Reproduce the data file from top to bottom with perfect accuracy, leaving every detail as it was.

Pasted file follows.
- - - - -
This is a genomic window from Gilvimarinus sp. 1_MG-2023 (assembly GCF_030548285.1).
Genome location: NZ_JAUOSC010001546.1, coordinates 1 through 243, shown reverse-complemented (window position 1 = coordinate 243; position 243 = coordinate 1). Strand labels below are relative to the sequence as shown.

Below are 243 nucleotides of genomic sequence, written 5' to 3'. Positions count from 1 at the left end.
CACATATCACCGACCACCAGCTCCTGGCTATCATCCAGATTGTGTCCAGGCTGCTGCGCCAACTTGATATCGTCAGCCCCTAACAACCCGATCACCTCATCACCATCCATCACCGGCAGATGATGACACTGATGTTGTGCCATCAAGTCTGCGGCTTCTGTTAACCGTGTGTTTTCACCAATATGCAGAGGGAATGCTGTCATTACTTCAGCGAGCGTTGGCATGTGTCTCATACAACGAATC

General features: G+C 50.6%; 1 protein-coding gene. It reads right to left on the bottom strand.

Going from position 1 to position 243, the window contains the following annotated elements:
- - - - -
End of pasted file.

This is a genomic window from Gilvimarinus sp. 1_MG-2023 (assembly GCF_030548285.1).
Genome location: NZ_JAUOSC010001546.1, coordinates 1 through 243, shown reverse-complemented (window position 1 = coordinate 243; position 243 = coordinate 1). Strand labels below are relative to the sequence as shown.

Below are 243 nucleotides of genomic sequence, written 5' to 3'. Positions count from 1 at the left end.
CACATATCACCGACCACCAGCTCCTGGCTATCATCCAGATTGTGTCCAGGCTGCTGCGCCAACTTGATATCGTCAGCCCCTAACAACCCGATCACCTCATCACCATCCATCACCGGCAGATGATGACACTGATGTTGTGCCATCAAGTCTGCGGCTTCTGTTAACCGTGTGTTTTCACCAATATGCAGAGGGAATGCTGTCATTACTTCAGCGAGCGTTGGCATGTGTCTCATACAACGAATC

General features: G+C 50.6%; 1 protein-coding gene. It reads right to left on the bottom strand.

Going from position 1 to position 243, the window contains the following annotated elements: